by Murray Leinster



The Greks Bring Gifts

Reviewed by Steven H Silver

Murray Leinster's The Greks Bring Gifts was published in 1964 and certainly shows signs of being dated.  The basic situation is well presented and the characters are not entirely stock characters, Leinster includes too many twists for that to be true, but there is a certain innocence or naiveté underlying the events of the novel.  The Greks are an alien race who happen upon the Earth in their quarter-mile long spacecraft.   Rather than invade the Earth, they altruistically offer humans almost unimaginable wealth and technology.  Staying for only six months to teach humans the rudiments of Grek technology, the aliens leave, promising a warantee visit ten years in the future.   All Earth celebrates the introduction of a new Golden Age when Man will no longer have to work and everyone will become millionaires.

Into this scene are thrust Jim Hackett and his girl Lucy Thale.  Hackett is the youngest physicist ever to be nominated for the Nobel Prize (he lost), but who couldn't grasp the basics of Grek technology.  Lucy has recently received her medical degree.   On the way to the lift-off site, the two witness an accident of an Aldarian, one of the races which came with the Greks.  Lucy saves the Aldarian's life and the alien gives her a small keepsake, hinting that not all Aldarians are deaf, as the Greks have told the Humans.  From this initial clue, Hackett begins to question the Greks, eventually coming to the conclusion that all Greks are liars.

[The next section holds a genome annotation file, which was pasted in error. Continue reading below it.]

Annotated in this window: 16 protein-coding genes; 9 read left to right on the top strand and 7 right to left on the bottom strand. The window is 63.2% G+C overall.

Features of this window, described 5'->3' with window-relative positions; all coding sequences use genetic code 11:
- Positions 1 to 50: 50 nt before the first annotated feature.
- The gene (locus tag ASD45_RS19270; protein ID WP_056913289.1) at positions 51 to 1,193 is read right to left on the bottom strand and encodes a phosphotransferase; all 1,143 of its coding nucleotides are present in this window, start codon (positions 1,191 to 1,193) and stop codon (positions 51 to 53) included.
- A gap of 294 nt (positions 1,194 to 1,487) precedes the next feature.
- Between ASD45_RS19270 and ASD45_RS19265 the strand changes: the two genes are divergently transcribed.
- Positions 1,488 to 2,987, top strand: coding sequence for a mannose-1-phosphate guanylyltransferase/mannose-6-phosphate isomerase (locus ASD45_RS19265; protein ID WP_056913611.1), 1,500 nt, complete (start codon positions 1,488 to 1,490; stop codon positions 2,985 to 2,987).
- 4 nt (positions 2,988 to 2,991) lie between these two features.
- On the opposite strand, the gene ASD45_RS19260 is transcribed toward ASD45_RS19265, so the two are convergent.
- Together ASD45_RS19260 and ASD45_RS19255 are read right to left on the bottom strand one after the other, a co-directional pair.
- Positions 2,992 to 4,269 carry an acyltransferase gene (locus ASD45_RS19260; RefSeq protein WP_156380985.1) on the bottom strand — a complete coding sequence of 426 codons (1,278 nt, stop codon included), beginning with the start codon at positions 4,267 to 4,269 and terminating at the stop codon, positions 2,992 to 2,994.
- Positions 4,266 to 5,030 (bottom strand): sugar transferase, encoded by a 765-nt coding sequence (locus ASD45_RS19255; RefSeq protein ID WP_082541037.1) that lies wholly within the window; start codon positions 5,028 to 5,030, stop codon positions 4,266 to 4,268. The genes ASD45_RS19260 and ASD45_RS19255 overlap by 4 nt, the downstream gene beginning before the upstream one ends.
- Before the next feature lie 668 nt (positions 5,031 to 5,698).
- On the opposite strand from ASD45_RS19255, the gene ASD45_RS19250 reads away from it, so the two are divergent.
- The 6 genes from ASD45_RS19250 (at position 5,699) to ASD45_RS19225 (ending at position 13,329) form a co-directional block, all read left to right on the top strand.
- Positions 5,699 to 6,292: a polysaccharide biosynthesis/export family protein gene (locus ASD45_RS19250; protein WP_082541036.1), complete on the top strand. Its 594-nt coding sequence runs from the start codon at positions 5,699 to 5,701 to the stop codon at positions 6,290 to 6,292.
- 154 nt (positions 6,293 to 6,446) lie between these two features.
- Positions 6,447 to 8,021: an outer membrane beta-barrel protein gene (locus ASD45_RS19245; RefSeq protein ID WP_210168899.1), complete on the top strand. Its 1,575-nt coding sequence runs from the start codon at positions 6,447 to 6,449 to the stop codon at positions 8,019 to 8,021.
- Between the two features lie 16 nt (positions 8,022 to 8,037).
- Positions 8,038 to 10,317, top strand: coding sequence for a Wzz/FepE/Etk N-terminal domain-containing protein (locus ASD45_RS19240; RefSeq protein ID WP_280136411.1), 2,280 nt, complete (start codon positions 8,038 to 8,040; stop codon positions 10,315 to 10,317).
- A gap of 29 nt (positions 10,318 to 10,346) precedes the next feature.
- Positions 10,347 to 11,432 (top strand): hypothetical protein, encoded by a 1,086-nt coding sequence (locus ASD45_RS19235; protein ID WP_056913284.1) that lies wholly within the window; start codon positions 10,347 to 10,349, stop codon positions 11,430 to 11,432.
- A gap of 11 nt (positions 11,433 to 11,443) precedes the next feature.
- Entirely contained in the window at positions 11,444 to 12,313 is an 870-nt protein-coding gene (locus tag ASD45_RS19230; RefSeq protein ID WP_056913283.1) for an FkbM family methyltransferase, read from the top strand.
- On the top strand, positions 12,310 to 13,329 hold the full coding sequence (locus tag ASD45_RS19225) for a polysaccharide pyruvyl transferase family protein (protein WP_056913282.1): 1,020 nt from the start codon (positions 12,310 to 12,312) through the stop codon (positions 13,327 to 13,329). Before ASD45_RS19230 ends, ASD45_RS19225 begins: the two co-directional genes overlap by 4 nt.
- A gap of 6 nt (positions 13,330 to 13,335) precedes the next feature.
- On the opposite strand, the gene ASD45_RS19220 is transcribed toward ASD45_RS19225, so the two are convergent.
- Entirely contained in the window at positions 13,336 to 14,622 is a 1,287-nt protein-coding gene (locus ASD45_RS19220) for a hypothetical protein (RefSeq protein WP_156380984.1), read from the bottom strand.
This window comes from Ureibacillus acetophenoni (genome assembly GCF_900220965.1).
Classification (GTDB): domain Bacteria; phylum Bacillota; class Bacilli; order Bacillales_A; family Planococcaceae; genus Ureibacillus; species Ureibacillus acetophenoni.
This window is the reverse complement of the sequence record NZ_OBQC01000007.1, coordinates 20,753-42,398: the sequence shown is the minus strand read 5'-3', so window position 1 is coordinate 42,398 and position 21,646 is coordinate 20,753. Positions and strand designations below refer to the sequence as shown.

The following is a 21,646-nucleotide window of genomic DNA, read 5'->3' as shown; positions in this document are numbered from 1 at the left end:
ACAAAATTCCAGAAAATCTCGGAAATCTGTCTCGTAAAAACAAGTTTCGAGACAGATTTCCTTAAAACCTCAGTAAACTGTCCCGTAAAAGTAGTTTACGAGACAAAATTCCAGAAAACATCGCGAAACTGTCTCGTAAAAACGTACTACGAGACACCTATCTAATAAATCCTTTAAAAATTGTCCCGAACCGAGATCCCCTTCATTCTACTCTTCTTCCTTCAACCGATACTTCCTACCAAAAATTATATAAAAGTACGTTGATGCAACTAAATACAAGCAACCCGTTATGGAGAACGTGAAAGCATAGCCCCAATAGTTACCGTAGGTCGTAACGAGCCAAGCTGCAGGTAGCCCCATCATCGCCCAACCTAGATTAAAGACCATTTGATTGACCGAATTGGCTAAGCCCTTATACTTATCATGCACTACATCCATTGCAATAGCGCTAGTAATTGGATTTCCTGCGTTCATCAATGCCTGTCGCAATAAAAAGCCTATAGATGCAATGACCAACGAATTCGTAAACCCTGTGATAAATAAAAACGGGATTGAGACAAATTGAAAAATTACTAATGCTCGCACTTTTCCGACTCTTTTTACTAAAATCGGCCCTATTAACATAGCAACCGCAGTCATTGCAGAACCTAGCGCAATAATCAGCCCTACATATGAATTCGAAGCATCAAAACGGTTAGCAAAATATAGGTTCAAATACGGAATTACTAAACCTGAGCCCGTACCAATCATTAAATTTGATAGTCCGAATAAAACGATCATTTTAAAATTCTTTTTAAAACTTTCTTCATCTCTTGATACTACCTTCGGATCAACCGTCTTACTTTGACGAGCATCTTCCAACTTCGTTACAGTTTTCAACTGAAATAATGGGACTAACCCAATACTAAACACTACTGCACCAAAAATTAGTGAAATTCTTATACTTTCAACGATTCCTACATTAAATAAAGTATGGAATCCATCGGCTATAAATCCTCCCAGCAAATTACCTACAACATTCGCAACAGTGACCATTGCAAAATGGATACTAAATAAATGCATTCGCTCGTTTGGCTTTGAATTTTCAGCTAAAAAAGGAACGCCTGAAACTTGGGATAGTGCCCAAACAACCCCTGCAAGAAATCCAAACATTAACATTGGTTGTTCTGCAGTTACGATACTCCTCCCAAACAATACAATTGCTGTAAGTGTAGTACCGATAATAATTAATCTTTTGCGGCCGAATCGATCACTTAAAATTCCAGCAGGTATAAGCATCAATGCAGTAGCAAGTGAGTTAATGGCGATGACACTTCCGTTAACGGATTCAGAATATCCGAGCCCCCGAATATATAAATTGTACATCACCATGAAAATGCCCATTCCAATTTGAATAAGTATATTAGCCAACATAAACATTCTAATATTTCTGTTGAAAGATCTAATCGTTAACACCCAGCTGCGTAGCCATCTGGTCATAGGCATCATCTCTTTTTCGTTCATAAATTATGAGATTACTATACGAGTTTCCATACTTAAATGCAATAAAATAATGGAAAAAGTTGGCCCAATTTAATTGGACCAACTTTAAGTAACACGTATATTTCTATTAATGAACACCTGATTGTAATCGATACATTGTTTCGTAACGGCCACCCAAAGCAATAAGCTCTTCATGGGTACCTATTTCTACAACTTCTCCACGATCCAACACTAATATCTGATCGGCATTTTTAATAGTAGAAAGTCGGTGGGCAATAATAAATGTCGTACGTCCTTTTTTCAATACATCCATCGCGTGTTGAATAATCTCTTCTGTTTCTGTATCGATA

What really sets The Greks Bring Gifts apart from being a run-of-the-mill novel is Leinster's treatment of Lucy Thale.  Nearly all the important discoveries are made by Lucy, although Hackett is generally credited with them.  Hackett does recognize Lucy's contributions, but he feels he needs to serve as a buffer, partly so the ideas would be taken seriously, but mostly to protect Lucy from the dangers which may lie in store for her is she were to act on her discoveries.

There is a religious aspect to The Greks Bring Gifts as well, although Leinster downplays it almost out of existence.  Before the Greks appear, mankind has his typical range of problems.  The Greks come and help Humans and then leave, promising a return visit.  As things do not work out the way the Greks initially promised, people begin looking on the Greks' return in terms of being a saviour to mankind whose second coming will usher in a promised golden age after humans screwed up the gifts the Greks initially bestowed upon the race.

The writing in The Greks Bring Gifts isn't always great, although it is usually solid.  Leinster tells the story with few frills, but enough asides to show that he has thought of some of the social, political and economic ramifications of the appearance of the Greks.  The Greks Bring Gifts may be a clear product of the mid 1960s, but the story is well told and, while dated, does not suffer too much from the passage of thirty-five years.

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